Silos, a cultural phenomenon when organizations become burdened by bureaucracy. The phrase “That’s not my job” is a very strong indicator of silo mentality. Important stuff doesn’t get done because everyone is busy pointing fingers or trying to protect their own necks. It’s great source material for a popular comic series (dilbert.com), but – joking aside – silos stifle innovation, drive away high-performers, obfuscate decision-making, and contradict operational efficiency.
NASA was awesome in the 1960’s because their only mission for the entire organization was to be the first group to put a man on the moon. Janitors, engineers, astronauts, and management were all moving in the same direction and making decisions to support that singular outcome. Realistically, silos are embedded into the culture of an organization and rallying to be the first to put a man on the moon has already been done. Breaking down silos today is difficult work.
The first step is to recognize and acknowledge silo mentality.
- How are people being held accountable?
- Is information being freely shared between groups?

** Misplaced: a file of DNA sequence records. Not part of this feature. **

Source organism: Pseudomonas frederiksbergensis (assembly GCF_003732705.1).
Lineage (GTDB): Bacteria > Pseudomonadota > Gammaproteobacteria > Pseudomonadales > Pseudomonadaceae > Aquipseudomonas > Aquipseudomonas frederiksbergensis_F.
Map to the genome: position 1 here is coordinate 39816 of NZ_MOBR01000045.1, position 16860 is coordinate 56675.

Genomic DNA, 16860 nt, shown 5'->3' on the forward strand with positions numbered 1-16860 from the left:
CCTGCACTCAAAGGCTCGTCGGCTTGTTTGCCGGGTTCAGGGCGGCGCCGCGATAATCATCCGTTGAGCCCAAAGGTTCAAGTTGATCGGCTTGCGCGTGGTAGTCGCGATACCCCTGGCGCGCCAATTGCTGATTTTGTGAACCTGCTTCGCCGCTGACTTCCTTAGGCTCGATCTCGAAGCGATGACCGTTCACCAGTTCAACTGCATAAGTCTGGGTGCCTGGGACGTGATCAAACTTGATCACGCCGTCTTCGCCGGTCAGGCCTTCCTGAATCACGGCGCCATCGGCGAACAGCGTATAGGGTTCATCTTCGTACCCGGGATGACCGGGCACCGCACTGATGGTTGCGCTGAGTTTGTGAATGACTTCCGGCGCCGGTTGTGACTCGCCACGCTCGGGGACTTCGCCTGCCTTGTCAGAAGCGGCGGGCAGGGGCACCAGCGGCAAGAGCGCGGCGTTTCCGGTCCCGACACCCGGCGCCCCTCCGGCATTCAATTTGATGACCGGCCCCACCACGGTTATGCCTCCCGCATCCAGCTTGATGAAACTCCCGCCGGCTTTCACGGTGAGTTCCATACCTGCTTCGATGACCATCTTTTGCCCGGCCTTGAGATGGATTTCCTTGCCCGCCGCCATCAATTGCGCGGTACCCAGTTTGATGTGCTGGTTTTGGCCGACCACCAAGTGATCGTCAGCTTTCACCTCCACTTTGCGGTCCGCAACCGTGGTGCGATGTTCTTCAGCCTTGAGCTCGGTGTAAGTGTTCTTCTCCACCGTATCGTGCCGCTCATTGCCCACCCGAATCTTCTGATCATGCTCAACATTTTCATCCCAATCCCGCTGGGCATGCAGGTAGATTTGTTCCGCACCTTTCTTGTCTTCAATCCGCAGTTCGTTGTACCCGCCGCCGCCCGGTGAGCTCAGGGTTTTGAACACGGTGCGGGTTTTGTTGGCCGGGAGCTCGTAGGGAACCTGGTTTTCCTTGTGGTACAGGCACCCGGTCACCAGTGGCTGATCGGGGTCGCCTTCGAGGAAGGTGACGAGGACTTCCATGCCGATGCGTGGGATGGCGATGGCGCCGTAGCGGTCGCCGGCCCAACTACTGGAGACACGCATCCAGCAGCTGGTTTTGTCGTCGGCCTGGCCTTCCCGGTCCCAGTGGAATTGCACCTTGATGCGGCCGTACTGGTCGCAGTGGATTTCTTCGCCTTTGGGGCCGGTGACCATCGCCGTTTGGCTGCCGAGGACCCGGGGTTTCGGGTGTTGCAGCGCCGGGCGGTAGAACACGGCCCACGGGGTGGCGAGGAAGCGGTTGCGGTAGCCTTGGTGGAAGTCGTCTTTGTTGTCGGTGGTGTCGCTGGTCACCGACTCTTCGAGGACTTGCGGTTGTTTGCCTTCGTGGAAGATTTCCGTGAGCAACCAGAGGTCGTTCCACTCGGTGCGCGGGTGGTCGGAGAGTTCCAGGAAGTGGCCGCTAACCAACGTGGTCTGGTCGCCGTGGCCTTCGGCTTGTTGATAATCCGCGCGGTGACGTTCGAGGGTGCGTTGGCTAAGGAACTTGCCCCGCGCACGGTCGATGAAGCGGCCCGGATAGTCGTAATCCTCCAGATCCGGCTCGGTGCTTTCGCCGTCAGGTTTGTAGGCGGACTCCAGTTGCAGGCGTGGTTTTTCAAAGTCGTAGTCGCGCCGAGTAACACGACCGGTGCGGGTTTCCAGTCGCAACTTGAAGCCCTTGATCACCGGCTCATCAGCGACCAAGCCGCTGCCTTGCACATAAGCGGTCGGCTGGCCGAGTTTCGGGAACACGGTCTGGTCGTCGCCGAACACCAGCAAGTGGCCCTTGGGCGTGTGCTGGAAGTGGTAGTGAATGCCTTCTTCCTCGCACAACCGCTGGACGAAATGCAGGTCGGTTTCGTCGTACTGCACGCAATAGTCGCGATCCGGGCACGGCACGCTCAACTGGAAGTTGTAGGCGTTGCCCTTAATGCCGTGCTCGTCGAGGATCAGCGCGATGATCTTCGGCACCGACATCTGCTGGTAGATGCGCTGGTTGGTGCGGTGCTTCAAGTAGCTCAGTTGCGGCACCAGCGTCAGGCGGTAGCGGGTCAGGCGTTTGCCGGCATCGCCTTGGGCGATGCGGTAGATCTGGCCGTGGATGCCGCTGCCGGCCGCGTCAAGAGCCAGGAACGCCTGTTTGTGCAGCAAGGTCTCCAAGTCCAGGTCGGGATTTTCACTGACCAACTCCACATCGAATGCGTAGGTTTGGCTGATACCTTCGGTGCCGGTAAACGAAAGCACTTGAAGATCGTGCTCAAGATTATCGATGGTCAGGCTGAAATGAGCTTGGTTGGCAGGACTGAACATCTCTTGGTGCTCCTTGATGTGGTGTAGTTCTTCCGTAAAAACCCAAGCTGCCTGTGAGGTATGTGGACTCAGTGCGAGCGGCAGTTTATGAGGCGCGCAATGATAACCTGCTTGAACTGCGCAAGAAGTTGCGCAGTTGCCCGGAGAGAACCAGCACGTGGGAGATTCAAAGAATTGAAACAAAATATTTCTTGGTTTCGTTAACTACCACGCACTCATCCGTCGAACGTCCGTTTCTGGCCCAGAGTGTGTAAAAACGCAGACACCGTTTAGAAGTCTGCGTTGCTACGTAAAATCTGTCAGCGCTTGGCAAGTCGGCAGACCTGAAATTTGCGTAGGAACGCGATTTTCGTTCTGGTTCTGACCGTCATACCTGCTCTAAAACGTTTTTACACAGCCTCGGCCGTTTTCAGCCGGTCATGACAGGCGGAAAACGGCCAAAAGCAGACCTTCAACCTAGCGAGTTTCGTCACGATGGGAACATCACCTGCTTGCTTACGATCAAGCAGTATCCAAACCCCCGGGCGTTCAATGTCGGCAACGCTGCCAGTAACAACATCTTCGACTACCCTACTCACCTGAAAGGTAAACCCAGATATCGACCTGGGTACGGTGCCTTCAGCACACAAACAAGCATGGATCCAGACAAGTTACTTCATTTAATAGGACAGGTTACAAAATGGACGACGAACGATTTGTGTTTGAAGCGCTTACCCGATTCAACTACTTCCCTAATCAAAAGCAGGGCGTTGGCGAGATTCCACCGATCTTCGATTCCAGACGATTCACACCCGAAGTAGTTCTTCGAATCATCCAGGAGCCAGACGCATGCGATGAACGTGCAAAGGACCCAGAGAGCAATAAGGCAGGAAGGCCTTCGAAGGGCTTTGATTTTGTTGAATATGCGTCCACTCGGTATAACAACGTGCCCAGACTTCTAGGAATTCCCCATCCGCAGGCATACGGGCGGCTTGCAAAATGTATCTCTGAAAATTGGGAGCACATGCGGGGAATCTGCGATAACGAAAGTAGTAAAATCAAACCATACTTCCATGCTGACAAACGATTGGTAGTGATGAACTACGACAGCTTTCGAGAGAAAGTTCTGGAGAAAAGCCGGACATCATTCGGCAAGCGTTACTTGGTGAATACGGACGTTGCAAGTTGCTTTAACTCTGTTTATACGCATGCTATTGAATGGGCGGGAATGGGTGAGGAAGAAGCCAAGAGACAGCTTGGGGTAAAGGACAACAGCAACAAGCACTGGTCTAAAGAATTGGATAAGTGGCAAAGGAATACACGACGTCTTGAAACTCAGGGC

- Are there disparate systems that are hindering effective communication?
- How quickly does the organization respond to disaster?
The next step is to understand how much it is costing the organization.
- Is product/service quality suffering, are deadlines being pushed
- Are loyal customers leaving?
- Are new customers being turned away?
- Are inventories piling up?
- Are actual numbers falling short of forecasts?
The third step is to re-build trust among opposing groups.
- Cross functional teams can shed light on the benefits of working together
- Strong senior leadership that embodies the mission, vision, and values and effects will trickle down
- Incentives that reward collaborative behavior
A culture that embraces silo thinking will resist change, never be able to achieve optimal operational performance, not be resilient enough to adapt to external forces, and will ultimately fail. If you’re experiencing evidence of silo mentality in your organization, we would be happy to work with you to evaluate your specific situation. Contact us at firstname.lastname@example.org.